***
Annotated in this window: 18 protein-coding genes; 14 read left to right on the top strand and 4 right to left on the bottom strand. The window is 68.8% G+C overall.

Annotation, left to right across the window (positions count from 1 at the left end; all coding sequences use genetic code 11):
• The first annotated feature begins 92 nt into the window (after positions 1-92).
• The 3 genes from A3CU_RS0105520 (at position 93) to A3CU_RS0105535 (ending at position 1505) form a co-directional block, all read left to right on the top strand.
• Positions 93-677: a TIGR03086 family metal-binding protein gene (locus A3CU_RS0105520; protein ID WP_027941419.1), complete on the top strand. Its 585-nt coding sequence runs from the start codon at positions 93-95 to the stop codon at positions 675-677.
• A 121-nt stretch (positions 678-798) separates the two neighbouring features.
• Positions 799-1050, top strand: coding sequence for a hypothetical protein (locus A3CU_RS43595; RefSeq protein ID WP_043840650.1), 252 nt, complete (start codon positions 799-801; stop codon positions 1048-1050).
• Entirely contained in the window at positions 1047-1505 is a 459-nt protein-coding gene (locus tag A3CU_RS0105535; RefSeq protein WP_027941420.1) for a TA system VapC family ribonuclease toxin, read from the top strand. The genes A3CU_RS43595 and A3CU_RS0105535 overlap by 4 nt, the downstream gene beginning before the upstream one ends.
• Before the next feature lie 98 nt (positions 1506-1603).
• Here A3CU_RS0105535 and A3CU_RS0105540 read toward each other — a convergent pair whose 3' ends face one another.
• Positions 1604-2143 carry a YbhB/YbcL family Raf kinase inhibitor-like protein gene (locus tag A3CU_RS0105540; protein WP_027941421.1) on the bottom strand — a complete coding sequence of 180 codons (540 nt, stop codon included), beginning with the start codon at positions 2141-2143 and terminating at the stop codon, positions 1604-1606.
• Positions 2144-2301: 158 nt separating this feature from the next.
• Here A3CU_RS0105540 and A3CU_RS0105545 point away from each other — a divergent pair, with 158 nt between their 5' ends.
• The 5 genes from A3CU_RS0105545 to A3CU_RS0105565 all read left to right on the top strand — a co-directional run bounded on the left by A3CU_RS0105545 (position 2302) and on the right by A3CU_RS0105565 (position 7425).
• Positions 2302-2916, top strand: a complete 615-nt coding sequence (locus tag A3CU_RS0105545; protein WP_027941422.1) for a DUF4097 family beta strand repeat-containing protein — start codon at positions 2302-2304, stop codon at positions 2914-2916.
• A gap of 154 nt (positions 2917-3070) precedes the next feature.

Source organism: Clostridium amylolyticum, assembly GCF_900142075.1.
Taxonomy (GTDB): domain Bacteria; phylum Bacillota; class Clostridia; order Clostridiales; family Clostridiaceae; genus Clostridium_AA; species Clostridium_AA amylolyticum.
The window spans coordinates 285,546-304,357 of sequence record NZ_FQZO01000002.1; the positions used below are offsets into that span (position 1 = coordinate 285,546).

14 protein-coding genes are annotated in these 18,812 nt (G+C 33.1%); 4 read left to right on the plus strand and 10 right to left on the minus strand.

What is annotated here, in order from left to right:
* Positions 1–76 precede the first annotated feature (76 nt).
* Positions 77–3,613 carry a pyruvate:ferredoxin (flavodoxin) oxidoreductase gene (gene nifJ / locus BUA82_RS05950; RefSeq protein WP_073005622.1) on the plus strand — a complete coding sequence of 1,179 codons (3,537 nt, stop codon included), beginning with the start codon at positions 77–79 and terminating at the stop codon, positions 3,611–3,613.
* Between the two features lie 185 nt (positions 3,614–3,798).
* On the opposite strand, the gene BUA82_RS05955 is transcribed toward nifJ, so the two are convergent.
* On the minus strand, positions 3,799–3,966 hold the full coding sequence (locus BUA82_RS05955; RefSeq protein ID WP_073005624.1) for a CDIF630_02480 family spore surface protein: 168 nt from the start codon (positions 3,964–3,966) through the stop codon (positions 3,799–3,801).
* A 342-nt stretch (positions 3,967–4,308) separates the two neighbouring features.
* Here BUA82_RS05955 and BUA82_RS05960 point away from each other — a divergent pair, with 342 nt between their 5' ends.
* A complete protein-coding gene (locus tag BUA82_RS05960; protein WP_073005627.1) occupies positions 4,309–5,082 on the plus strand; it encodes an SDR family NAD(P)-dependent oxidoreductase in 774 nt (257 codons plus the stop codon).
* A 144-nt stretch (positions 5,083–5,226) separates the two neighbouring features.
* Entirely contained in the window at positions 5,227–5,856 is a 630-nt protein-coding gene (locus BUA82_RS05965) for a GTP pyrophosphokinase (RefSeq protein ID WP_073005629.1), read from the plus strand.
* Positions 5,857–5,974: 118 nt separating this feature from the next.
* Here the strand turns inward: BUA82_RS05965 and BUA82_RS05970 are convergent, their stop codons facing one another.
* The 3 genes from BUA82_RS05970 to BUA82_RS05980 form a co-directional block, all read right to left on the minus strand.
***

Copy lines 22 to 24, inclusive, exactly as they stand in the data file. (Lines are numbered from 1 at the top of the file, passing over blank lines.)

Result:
* Positions 1–76 precede the first annotated feature (76 nt).
* Positions 77–3,613 carry a pyruvate:ferredoxin (flavodoxin) oxidoreductase gene (gene nifJ / locus BUA82_RS05950; RefSeq protein WP_073005622.1) on the plus strand — a complete coding sequence of 1,179 codons (3,537 nt, stop codon included), beginning with the start codon at positions 77–79 and terminating at the stop codon, positions 3,611–3,613.
* Between the two features lie 185 nt (positions 3,614–3,798).